Background: Let $k$ be a field and denote by $P = k[x_1,\ldots,x_n]$ the polynomial ring in $n$ (commuting) variables over $k$. A resolution of an ideal $I \lhd P$ is an exact sequence of $P$-modules $$\ldots \to F_n \to F_{n-1} \to \ldots \to F_0 \to P/I \to 0.$$ This resolution if minimal if the rank of each $F_n$ is minimal.

Here's my question:

What are minimal resolutions of ideals in polynomial rings good for?

Why I'm asking: I've been looking at some papers which apply a purely algebraic version of Robin Forman's discrete Morse theory to various algebraic contexts. One of the most fascinating applications out there involves the construction of minimal (cellular) resolutions of ideals, see for instance this paper. While I understand discrete Morse theory well and know the basic definition of resolutions etc., it is not clear why one would want to construct minimal ones.

More precisely, does the quest for a minimal resolution help in some practical way, such as with applying Buchberger's algorithm to a generating set of $I$, or is it a platonic search for the simplest algebraic object that resolves $I$?

Since I am not sure what areas of math are impinged upon by this question, I have only added a minimal number of tags, and I encourage/ask experts to please add other suitable ones.

  • $\begingroup$ In a polynomial ring over a field the resolution has length at most $n$, that is $F_{i}=0$ for $i>n$. If $I$ is homogeneous, then there exists a unique minimal free resolution that simultaneously minimizes various measures of minimality. It turns out that this minimal resolution is a direct summand of any other resolution. $\endgroup$ – Thomas Kahle Jul 10 '12 at 7:45
  • 2
    $\begingroup$ I second Thomas' point about the uniqueness. The minimal free resolution of a module is an important invariant of a module and is a finer invariant than say the Hilbert function. Although you can retrieve most numerical information (say codimension or degree) from a nonminimal resolution, it's often easier to compute these from a minimal resolution. For example, the rank of $F_i$ in a minimal free resolution is equal to the dimension of the $k$ vector space $Tor_i(P/I,k)$. Equivalently, if you tensor a minimal free resolution with $k$ all the maps become $0$. $\endgroup$ – Adam Boocher Jul 12 '12 at 3:22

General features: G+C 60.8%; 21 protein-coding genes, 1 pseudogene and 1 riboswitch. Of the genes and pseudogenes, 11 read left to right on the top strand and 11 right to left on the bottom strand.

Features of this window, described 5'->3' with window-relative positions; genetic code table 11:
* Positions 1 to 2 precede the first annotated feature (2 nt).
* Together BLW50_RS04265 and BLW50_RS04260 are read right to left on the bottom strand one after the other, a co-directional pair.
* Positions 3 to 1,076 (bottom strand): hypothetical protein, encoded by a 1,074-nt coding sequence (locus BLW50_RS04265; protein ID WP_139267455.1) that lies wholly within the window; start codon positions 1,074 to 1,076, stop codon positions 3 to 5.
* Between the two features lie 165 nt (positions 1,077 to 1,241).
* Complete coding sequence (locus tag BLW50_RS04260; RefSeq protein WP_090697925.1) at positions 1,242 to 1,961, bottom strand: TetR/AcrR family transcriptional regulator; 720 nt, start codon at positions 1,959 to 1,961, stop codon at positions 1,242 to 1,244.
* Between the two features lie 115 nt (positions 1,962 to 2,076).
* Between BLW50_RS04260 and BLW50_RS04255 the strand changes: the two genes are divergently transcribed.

• $\begingroup$ Just to add to what Adam says, you should check out David Eisenbud's book. The Geometry of Syzygies. This book discusses very heavily what geometric information can be gleaned from say minimal graded free resolutions of graded ideals. $\endgroup$ – Karl Schwede Jul 14 '12 at 3:34

As it has already been pointed out, the key concept is uniqueness.

We know that free (or, if you will, projective) resolutions exist in the case we are interested in. Yet, a module may possess many of them. However, each finitely generated module (over a polynomial algebra over a field) has a minimal free resolution, which is unique up to isomorphism. The degrees of the generators of its free modules not only yield the Hilbert function, but form a finer invariant, bringing us right next to, for example, the notion of Castelnuovo--Mumford regularity (discussed in Eisenbud's book).

For the sake of completeness: while the free (projective) dimension of a graded module in our case is defined to be the minimum length of a resolution by graded free modules (which coincides with the length of the minimal graded free resolution, thus minimality also servers as a notion of dimension), and it specifies in how many steps the module can be resolved, the CM regularity can be viewed as the width of the minimal resolution (in terms of the degrees of the generators at each free component), and it gives an indication of the complexity of the process.

Under similar circumstances, the opposite of a minimal free resolution is a trivial complex. Trivial complexes have no homology at all, thus taking the direct sum of a resolution with a trivial complex yields an other resolution, resulting in lack of uniqueness. It can be shown that every free resolution in our case is the direct sum of the minimal resolution and a trivial complex. Therefore, we may say that minimal resolutions carry most of the information we are looking for.

  • $\begingroup$ Dear gruff, thank you for this nice answer. I have been going through Eisenbud in light of comments to my original question, but it is not yet clear what one "does" with this uniqueness of minimal resolutions. What is it good for? It is my understanding that any free resolution yields the hilbert function, and so minimality is completely unnecessary in this context. Does the minimality provide, for instance, any algorithmic benefits (as in computing Grobner bases via Buchberger)? $\endgroup$ – Vidit Nanda Aug 7 '12 at 22:43
  • $\begingroup$ Well, actually, minimality (and hence uniqueness) is of no practical importance. It is just the opposite: we do not even have a general method, an algorithm to compute such a resolution, even though we know it exists. Of course, for special cases (like generic ideals, where we have the minimality of the algebraic Scarf complex), we do. The power of uniqueness is some sort of invariance, so that we can attach other measures (like CM regularity) to the resolution, which we cannot do in general. We need to start with something certain and unique. $\endgroup$ – user25585 Aug 7 '12 at 23:10

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